Just so stories
By Pim van Meurs
Posted November 27, 2006
Many of us are familiar with the accusation by Intelligent Design
activists that evolution and Darwinism deals in just-so-stories. For
example, Behe, after the Kitzmiller ruling, remarked that:
On December 21, 2005, as before, there are no non-design
explanations for the molecular machinery of life, only wishful
speculations and Just-So stories.
Source: Whether Intelligent Design is Science: A Response to the Opinion of the Court in Kitzmiller vs Dover Area School District By Dr. Michael J. Behe
Similarly, Dembski 'argues' that
Evolutionist explanations are just-so stories. They are entirely speculative and do not qualify as evidence.
Source: Dembski, William A., 2002. No Free Lunch, Lanham, MD: Rowman and Littlefield, chap. 6.
And of course we see these 'claims' parroted by the faithful.
So let's discuss the concept of just-so-stories and why Intelligent
Design Activists use this term to describe Darwinian explanations.
The answer is trivially simple actually when one understands the
nature of the Intelligent Design inference. As long as we are ignorant
about how something happened, Intelligent Design can claim that it must
have been designed. After all a pure chance explanation can easily be
shown to be quite unlikely in most cases. However, the moment science
provides for plausible pathways as to how some system may have arisen,
ID is rendered useless. Why is that? Because the probability
calculations to infer that something is still designed require one to
establish that the probability under that particular scenario is still
too small. Since ID has been unable to apply its probability
calculations to any non-trivial examples, ID becomes unable to do the
work needed to support its thesis. So, when lacking the scientific
tools what else can an ID activist do but attack the nature of the
hypothesis as a 'just so story'. Unable to address and compete with
Darwinian theory, Intelligent Design has to use the 'ad hominem'
approach of referring to the hypothesis as 'a just so story'.
Let's just ask Dembski:
As for your example, I'm not going to take the bait. You're asking
me to play a game: "Provide as much detail in terms of possible causal
mechanisms for your ID position as I do for my Darwinian position." ID
is not a mechanistic theory, and it's not ID's task to match your
pathetic level of detail in telling mechanistic stories. If ID is
correct and an intelligence is responsible and indispensable for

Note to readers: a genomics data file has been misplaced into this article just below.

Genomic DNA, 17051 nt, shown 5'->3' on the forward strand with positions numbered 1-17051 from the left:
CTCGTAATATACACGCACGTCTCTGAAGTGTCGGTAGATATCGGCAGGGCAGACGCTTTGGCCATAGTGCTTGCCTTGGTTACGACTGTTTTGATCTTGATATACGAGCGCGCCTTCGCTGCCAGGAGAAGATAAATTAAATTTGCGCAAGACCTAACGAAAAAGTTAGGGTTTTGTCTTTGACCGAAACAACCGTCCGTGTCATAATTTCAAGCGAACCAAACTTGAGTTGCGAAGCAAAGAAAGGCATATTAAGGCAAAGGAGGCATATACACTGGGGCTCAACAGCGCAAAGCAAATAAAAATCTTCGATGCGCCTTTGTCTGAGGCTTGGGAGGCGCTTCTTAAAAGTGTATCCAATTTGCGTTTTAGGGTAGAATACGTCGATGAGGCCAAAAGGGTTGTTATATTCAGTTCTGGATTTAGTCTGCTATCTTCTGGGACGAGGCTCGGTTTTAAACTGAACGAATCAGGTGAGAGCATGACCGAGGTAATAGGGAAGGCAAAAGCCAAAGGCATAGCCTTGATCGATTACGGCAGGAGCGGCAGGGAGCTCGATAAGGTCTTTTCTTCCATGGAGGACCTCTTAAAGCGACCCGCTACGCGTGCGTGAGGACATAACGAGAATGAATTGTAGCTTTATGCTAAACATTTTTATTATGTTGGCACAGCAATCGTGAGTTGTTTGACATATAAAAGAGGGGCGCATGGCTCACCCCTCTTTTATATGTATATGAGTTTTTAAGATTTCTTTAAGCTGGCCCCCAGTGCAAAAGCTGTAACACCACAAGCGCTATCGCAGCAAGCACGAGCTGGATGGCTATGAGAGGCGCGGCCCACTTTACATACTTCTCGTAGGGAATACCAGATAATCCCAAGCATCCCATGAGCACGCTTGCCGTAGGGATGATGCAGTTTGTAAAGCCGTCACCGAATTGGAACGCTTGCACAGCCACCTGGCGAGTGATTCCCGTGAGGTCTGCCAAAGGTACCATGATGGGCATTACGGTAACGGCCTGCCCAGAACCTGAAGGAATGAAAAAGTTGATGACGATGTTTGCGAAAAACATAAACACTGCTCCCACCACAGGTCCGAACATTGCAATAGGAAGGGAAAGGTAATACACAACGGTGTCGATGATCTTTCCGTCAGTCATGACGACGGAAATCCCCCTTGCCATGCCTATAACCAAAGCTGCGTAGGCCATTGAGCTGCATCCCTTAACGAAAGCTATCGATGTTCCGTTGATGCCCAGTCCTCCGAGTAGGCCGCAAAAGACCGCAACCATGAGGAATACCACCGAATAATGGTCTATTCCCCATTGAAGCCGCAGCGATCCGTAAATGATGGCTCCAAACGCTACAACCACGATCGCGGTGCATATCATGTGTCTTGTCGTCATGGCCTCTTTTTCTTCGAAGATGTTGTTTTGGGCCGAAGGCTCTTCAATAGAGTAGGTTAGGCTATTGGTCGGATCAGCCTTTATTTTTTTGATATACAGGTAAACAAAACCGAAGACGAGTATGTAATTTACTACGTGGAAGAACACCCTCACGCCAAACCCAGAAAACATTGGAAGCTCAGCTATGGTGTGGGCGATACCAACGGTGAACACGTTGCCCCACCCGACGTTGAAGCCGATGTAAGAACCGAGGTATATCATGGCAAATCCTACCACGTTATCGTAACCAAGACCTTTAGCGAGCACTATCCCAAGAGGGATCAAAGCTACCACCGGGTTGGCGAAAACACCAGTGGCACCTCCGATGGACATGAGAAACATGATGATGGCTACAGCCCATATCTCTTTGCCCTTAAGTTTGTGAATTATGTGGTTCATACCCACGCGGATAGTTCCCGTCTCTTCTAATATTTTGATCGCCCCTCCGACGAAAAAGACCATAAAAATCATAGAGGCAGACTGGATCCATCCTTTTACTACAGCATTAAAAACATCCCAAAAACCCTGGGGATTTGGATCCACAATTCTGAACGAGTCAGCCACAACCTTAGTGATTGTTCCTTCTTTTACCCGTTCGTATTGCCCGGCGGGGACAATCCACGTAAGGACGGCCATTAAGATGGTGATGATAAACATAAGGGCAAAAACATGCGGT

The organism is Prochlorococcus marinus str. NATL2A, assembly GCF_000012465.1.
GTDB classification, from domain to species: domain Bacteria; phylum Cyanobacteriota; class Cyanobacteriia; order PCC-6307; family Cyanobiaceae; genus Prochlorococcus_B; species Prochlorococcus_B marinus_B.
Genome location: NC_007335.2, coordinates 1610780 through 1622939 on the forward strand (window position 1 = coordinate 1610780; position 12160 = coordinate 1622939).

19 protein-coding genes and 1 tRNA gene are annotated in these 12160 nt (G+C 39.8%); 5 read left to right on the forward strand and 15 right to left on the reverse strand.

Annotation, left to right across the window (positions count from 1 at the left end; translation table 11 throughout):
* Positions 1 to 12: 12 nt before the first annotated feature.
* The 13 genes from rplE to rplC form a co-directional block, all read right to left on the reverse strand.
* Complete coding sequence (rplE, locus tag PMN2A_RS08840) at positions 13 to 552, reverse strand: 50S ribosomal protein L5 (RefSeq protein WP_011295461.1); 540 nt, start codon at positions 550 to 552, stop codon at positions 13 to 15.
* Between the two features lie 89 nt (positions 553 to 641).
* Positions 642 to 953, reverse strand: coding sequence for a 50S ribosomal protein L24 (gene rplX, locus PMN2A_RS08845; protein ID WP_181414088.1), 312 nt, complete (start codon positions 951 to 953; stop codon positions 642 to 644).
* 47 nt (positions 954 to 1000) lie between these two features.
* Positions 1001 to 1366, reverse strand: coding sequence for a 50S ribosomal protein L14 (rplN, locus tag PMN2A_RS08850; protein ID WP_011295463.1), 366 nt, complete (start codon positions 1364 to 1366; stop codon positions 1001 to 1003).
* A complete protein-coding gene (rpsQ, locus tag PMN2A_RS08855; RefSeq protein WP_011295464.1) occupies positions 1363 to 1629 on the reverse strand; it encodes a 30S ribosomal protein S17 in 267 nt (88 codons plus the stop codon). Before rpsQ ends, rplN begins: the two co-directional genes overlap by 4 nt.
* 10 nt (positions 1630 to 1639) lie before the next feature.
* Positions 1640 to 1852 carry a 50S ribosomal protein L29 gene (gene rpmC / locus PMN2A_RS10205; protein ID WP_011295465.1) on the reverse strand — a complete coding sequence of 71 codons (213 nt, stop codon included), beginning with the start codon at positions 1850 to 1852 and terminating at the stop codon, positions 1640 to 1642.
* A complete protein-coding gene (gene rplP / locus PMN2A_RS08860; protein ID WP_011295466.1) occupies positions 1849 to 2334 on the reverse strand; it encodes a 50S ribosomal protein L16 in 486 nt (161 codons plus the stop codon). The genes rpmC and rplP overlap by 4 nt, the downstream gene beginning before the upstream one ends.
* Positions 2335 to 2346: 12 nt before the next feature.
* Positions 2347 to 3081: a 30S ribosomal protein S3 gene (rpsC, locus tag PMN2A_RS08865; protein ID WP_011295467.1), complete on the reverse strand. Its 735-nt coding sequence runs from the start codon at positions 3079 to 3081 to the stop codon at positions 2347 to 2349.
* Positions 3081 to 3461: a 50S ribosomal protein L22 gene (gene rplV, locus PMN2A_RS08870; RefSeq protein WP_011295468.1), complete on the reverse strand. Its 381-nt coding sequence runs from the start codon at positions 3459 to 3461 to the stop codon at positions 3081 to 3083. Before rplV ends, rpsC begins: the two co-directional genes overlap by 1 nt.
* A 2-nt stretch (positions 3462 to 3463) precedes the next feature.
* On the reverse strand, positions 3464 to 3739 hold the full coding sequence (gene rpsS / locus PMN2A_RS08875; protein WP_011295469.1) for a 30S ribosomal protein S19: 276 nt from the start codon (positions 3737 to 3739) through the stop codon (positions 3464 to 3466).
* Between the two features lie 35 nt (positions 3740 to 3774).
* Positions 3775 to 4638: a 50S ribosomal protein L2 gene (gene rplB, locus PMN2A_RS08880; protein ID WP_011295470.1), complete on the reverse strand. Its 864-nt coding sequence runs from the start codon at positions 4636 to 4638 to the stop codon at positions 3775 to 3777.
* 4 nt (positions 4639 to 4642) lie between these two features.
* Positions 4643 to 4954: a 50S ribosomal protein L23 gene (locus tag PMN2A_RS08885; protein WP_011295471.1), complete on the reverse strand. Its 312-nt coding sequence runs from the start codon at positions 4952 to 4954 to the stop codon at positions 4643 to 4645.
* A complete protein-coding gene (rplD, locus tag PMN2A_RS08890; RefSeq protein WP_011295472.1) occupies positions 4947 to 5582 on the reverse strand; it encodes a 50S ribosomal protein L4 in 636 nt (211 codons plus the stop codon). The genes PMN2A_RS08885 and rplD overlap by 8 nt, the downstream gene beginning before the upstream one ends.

certain structures, then it makes no sense to try to ape your method of
connecting the dots. True, there may be dots to be connected. But there
may also be fundamental discontinuities, and with IC systems that is
what ID is discovering."
It's not ID's task to match 'your pathetic level of detail'.
So ID does really not that much after all, other than calling our
'ignorance' design. And some ID activists are still denying that ID is
scientifically vacuous... Perhaps some ID activist can explain to us what
ID has contributed to our scientific understanding?
In my research I ran across Just So by Odd Digit
One things that the attackers of science (including ID advocates)
frequently do is accuse scientists of constructing 'just-so stories'.
This is first of all a deeply ironic claim, given that the ID
advocates either are unable to or refuse to identify any candidate for
a designer. Therefore the ID 'explanation' for - well - everything is:
'an unknown intelligent designer did it using unknown methods for
unspecified reasons at an unknown time'.
It only gets better. And notice how ID activists insist that
detection of ID is separate from identification of the 'designer'. In
fact, as Dembski admits, the detection of ID need not necessarily point
to an intelligent designer...
Before I proceed, however, I note that Dembski makes an important
concession to his critics. He refuses to make the second assumption
noted above. When the EF implies that certain systems are intelligently
designed, Dembski does not think it follows that there is some
intelligent designer or other. He says that, "even though in
practice inferring design is the first step in identifying an
intelligent agent, taken by itself design does not require that such an
agent be posited. The notion of design that emerges from the design
inference must not be confused with intelligent agency" (TDI, 227, my emphasis).
Source: Ryan Nichols, The Vacuity of Intelligent Design Theory
Seems that ID activists quickly have forgotten about this. Or perhaps they were not even aware of this.